The Certamen Plebianum

Earlier this month, the Gilman Classics Club took a road trip to the annual Certamen Plebianum. What’s that, you ask? Upper School classics teacher Dan Houston explains.

By Dan Houston
Upper School Classics Teacher

certamenteamOn Saturday, November 15, the Maryland Junior Classical League (MDJCL) hosted the annual Certamen Plebianum at Eleanor Roosevelt High School in Greenbelt. The MDJCL is the state affiliate of the National Junior Classical League, a group dedicated to the promotion of the Greek and Latin languages in schools across the country. In 2013, the Gilman Classics Club joined the MDJCL and now has 42 official members in Upper and Middle School.

Now what’s a certamen, and why would we go to Greenbelt for it? As any Latin student can tell you, a certamen is a quiz game. Teams of four take their places, hands poised on the buzzers. A moderator reads a question – anything from Latin grammar to Roman history and culture, or even etymology. The first student to ring in can answer for the team and earn a bonus question. Teams play in rounds until a winner emerges. Certamina (the neuter nominative plural – itself a good certamen question) are exciting in the classroom; but imagine 11 high school teams, some in team t-shirts, others in togas, some from nearby schools, some from two hours away, all of them competing in a round-robin competition. Then add to this the ludi – games like ultimate discus, chariot races, and a Latin spelling bee. That describes the November 15, 2014 Certamen Plebianum in Greenbelt, which was held to celebrate the Ludi Plebeii, an ancient Roman festival.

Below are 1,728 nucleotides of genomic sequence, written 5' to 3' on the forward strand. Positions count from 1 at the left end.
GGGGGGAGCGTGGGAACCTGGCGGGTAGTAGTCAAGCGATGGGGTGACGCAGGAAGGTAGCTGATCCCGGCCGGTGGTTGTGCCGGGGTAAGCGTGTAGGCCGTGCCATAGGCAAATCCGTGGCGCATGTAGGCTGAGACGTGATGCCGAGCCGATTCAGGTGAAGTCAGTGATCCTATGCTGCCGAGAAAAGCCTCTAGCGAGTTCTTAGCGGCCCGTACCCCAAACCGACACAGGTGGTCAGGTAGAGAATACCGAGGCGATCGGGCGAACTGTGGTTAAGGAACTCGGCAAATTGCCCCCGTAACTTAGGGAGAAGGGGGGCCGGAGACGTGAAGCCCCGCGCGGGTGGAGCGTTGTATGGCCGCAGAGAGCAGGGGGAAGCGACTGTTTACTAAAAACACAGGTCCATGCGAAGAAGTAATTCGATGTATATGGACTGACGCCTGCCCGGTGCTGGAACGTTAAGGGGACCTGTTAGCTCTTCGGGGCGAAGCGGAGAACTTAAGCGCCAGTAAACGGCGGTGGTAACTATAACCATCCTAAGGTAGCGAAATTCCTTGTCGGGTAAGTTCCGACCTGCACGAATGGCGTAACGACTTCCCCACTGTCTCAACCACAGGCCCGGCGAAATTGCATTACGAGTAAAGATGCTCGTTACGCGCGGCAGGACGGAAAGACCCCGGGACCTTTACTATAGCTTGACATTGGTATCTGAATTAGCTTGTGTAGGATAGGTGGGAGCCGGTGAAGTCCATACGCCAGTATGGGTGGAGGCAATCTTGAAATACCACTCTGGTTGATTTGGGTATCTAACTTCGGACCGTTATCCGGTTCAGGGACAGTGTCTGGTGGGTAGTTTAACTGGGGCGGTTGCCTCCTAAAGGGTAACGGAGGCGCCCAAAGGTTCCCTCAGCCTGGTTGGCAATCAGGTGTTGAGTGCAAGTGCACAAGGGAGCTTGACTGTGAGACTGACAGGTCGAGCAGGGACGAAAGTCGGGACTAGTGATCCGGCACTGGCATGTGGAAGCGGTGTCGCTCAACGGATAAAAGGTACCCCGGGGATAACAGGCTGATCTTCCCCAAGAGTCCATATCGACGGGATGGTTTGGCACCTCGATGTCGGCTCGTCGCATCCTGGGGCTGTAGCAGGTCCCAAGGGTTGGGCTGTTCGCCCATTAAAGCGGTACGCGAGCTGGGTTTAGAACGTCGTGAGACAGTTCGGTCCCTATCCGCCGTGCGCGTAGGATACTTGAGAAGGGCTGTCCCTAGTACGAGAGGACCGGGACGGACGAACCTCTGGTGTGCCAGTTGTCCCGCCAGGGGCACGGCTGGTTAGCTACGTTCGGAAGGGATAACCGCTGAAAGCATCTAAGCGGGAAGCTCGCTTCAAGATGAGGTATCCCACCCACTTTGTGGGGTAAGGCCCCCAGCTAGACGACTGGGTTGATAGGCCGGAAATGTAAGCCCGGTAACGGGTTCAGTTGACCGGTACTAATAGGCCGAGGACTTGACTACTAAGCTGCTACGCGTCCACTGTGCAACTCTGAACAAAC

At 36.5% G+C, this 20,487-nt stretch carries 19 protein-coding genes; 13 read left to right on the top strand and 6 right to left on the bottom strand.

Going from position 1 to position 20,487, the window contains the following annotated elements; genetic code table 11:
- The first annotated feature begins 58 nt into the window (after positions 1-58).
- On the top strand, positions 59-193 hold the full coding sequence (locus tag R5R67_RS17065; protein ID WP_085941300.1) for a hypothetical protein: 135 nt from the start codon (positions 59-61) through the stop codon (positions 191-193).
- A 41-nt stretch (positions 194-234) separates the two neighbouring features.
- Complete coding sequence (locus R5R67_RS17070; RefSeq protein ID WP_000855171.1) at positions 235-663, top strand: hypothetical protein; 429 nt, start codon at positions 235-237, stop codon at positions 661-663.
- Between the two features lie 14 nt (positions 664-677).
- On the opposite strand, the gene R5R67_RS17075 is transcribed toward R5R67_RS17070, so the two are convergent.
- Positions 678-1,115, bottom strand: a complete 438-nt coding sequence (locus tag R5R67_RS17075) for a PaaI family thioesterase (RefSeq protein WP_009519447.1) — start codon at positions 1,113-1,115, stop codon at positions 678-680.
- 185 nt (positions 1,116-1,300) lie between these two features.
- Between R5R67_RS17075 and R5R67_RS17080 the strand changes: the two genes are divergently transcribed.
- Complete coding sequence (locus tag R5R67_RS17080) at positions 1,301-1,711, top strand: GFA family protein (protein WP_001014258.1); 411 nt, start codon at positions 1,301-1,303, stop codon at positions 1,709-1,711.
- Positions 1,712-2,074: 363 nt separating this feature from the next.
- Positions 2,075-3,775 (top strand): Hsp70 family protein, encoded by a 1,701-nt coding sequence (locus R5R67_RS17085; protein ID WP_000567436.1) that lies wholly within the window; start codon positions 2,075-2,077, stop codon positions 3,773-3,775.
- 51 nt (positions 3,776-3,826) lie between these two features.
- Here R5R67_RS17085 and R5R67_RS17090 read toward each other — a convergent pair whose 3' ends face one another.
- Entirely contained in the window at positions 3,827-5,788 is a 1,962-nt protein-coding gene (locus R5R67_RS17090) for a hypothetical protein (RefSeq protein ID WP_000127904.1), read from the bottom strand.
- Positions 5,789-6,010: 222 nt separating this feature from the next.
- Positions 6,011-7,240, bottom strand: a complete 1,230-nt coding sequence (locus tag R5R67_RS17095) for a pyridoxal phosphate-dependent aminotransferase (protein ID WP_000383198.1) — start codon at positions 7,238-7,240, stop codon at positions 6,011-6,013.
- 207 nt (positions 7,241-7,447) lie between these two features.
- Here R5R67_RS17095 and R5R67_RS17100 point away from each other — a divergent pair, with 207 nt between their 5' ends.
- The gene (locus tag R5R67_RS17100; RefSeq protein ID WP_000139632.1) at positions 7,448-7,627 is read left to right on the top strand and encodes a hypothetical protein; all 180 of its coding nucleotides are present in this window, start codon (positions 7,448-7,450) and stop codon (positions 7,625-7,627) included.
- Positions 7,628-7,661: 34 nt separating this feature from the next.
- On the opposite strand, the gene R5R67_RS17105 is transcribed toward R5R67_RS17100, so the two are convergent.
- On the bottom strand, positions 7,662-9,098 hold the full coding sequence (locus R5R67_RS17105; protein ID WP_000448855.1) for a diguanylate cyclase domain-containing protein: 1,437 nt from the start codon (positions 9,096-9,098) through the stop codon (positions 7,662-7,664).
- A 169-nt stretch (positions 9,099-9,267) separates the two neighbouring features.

This year, for the first time, Gilman School brought two teams to compete at the novice and intermediate levels. Ms. Anthony, Mr. Houston, and 12 students left Gilman at 8:30 on Saturday morning. No one knew exactly what to expect in Greenbelt. But the students were ready to go, practicing their grammar and history trivia on the bus. By the end of the day, after some Certamanintense competition, the Gilman novice team (Jack Howard, Sami Raza, Michael Shea, Max Sobkov) had claimed third place. On the intermediate team, Andy Eller, James Hemker, Wiatt Hinton, and Sam Sobkov took second place. The day ended with the Latin spelling bee. Easy, you say? Imagine spelling Latin words with the Roman pronunciation of the letters in front of the whole convention! After a tough spell-off, Gilman’s own sophomore Andy Eller won the spelling bee by correctly spelling auxilium, which means “assistance.”

Our Latin students accomplished a lot, and they’re already practicing for the next certamen and wondering how they can build the fastest chariot. The next MDJCL event is the Certamen Saturnalium on December 13, at Linganore High School. No doubt we’ll be ready!

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